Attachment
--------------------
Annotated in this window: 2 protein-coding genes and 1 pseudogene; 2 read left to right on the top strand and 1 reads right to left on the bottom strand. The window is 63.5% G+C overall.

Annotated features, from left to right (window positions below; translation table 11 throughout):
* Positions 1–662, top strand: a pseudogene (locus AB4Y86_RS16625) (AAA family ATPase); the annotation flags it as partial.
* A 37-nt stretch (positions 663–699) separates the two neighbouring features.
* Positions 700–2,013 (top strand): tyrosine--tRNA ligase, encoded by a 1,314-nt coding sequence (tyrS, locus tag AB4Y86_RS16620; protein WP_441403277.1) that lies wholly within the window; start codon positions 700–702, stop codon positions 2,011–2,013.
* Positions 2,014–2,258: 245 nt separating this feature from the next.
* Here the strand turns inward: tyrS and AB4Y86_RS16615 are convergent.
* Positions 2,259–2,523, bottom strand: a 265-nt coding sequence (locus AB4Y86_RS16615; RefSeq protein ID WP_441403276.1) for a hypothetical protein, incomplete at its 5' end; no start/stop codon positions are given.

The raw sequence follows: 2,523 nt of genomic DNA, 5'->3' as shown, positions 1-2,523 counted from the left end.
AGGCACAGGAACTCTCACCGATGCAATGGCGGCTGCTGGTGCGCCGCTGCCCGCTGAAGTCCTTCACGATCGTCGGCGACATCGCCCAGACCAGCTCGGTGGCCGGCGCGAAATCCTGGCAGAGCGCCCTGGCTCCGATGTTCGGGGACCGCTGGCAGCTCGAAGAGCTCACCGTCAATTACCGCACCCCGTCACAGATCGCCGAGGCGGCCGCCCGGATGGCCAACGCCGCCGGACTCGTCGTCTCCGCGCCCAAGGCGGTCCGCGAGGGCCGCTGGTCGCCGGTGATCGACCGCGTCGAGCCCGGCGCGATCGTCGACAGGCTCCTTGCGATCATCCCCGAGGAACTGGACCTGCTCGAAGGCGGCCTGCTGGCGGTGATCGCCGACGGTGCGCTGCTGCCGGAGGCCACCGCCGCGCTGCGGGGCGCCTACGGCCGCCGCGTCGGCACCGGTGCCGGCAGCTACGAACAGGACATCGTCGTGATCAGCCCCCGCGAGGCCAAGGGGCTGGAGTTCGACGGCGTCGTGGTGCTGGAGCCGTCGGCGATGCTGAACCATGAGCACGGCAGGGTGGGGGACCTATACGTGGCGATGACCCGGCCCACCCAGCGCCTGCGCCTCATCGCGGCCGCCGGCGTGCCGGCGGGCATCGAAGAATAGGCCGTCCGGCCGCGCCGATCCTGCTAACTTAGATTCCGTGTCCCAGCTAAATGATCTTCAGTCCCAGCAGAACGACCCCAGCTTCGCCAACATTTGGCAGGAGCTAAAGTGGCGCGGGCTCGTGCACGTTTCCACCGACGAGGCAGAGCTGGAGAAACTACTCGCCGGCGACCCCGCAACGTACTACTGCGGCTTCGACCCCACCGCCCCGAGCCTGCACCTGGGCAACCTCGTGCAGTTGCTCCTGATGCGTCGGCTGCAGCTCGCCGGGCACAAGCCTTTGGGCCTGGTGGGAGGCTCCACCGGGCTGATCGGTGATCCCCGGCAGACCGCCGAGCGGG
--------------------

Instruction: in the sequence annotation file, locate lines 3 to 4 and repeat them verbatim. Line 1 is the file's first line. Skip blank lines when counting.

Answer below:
* Positions 1–662, top strand: a pseudogene (locus AB4Y86_RS16625) (AAA family ATPase); the annotation flags it as partial.
* A 37-nt stretch (positions 663–699) separates the two neighbouring features.